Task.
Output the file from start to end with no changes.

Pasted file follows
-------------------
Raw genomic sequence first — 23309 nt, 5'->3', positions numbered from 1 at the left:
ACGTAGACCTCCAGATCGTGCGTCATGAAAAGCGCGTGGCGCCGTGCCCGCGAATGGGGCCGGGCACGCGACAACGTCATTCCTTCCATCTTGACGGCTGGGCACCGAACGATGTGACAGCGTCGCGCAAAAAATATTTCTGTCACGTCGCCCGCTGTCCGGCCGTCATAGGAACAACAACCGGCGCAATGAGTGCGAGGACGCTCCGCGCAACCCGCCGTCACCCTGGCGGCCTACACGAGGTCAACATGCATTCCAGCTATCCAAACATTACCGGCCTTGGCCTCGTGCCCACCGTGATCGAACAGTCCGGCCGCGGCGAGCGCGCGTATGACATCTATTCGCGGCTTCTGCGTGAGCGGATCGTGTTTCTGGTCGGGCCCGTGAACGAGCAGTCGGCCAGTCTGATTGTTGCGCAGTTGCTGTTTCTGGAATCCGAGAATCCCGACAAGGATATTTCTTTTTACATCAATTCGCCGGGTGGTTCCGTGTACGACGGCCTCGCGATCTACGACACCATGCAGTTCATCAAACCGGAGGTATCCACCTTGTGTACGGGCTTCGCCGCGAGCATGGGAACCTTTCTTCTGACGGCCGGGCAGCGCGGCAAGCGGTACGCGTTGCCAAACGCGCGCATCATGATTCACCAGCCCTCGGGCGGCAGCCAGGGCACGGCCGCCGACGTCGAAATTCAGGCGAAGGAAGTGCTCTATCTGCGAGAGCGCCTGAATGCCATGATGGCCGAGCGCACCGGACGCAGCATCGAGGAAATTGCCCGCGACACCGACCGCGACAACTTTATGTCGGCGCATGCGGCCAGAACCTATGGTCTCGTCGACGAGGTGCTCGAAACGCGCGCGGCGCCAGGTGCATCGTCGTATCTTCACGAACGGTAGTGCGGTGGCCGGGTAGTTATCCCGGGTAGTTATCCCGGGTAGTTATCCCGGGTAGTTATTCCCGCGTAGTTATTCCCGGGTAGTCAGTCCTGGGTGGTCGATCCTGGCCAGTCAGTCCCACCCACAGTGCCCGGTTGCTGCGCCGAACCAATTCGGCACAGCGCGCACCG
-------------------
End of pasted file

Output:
Raw genomic sequence first — 23309 nt, 5'->3', positions numbered from 1 at the left:
ACGTAGACCTCCAGATCGTGCGTCATGAAAAGCGCGTGGCGCCGTGCCCGCGAATGGGGCCGGGCACGCGACAACGTCATTCCTTCCATCTTGACGGCTGGGCACCGAACGATGTGACAGCGTCGCGCAAAAAATATTTCTGTCACGTCGCCCGCTGTCCGGCCGTCATAGGAACAACAACCGGCGCAATGAGTGCGAGGACGCTCCGCGCAACCCGCCGTCACCCTGGCGGCCTACACGAGGTCAACATGCATTCCAGCTATCCAAACATTACCGGCCTTGGCCTCGTGCCCACCGTGATCGAACAGTCCGGCCGCGGCGAGCGCGCGTATGACATCTATTCGCGGCTTCTGCGTGAGCGGATCGTGTTTCTGGTCGGGCCCGTGAACGAGCAGTCGGCCAGTCTGATTGTTGCGCAGTTGCTGTTTCTGGAATCCGAGAATCCCGACAAGGATATTTCTTTTTACATCAATTCGCCGGGTGGTTCCGTGTACGACGGCCTCGCGATCTACGACACCATGCAGTTCATCAAACCGGAGGTATCCACCTTGTGTACGGGCTTCGCCGCGAGCATGGGAACCTTTCTTCTGACGGCCGGGCAGCGCGGCAAGCGGTACGCGTTGCCAAACGCGCGCATCATGATTCACCAGCCCTCGGGCGGCAGCCAGGGCACGGCCGCCGACGTCGAAATTCAGGCGAAGGAAGTGCTCTATCTGCGAGAGCGCCTGAATGCCATGATGGCCGAGCGCACCGGACGCAGCATCGAGGAAATTGCCCGCGACACCGACCGCGACAACTTTATGTCGGCGCATGCGGCCAGAACCTATGGTCTCGTCGACGAGGTGCTCGAAACGCGCGCGGCGCCAGGTGCATCGTCGTATCTTCACGAACGGTAGTGCGGTGGCCGGGTAGTTATCCCGGGTAGTTATCCCGGGTAGTTATCCCGGGTAGTTATTCCCGCGTAGTTATTCCCGGGTAGTCAGTCCTGGGTGGTCGATCCTGGCCAGTCAGTCCCACCCACAGTGCCCGGTTGCTGCGCCGAACCAATTCGGCACAGCGCGCACCG